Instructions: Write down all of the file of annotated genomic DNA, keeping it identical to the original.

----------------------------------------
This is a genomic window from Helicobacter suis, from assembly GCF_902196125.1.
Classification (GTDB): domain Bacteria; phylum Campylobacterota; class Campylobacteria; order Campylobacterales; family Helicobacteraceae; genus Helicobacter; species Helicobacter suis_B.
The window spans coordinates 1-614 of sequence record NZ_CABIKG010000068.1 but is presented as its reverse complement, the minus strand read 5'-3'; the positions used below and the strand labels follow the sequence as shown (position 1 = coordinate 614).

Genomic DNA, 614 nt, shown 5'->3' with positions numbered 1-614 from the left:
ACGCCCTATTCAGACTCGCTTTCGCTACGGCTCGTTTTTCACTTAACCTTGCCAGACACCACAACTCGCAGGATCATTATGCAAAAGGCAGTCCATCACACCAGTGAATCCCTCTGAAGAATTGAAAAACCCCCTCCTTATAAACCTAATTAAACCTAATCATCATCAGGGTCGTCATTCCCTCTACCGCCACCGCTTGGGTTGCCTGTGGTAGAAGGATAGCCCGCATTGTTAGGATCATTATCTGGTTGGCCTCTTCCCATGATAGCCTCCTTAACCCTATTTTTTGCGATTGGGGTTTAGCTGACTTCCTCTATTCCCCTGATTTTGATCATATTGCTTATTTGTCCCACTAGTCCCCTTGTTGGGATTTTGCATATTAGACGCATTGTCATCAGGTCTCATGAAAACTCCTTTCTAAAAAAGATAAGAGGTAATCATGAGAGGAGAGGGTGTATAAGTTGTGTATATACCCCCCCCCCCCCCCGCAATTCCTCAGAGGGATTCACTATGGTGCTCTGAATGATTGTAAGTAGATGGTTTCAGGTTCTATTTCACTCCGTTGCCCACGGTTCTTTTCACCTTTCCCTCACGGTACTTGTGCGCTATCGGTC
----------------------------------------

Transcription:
This is a genomic window from Helicobacter suis, from assembly GCF_902196125.1.
Classification (GTDB): domain Bacteria; phylum Campylobacterota; class Campylobacteria; order Campylobacterales; family Helicobacteraceae; genus Helicobacter; species Helicobacter suis_B.
The window spans coordinates 1-614 of sequence record NZ_CABIKG010000068.1 but is presented as its reverse complement, the minus strand read 5'-3'; the positions used below and the strand labels follow the sequence as shown (position 1 = coordinate 614).

Genomic DNA, 614 nt, shown 5'->3' with positions numbered 1-614 from the left:
ACGCCCTATTCAGACTCGCTTTCGCTACGGCTCGTTTTTCACTTAACCTTGCCAGACACCACAACTCGCAGGATCATTATGCAAAAGGCAGTCCATCACACCAGTGAATCCCTCTGAAGAATTGAAAAACCCCCTCCTTATAAACCTAATTAAACCTAATCATCATCAGGGTCGTCATTCCCTCTACCGCCACCGCTTGGGTTGCCTGTGGTAGAAGGATAGCCCGCATTGTTAGGATCATTATCTGGTTGGCCTCTTCCCATGATAGCCTCCTTAACCCTATTTTTTGCGATTGGGGTTTAGCTGACTTCCTCTATTCCCCTGATTTTGATCATATTGCTTATTTGTCCCACTAGTCCCCTTGTTGGGATTTTGCATATTAGACGCATTGTCATCAGGTCTCATGAAAACTCCTTTCTAAAAAAGATAAGAGGTAATCATGAGAGGAGAGGGTGTATAAGTTGTGTATATACCCCCCCCCCCCCCCGCAATTCCTCAGAGGGATTCACTATGGTGCTCTGAATGATTGTAAGTAGATGGTTTCAGGTTCTATTTCACTCCGTTGCCCACGGTTCTTTTCACCTTTCCCTCACGGTACTTGTGCGCTATCGGTC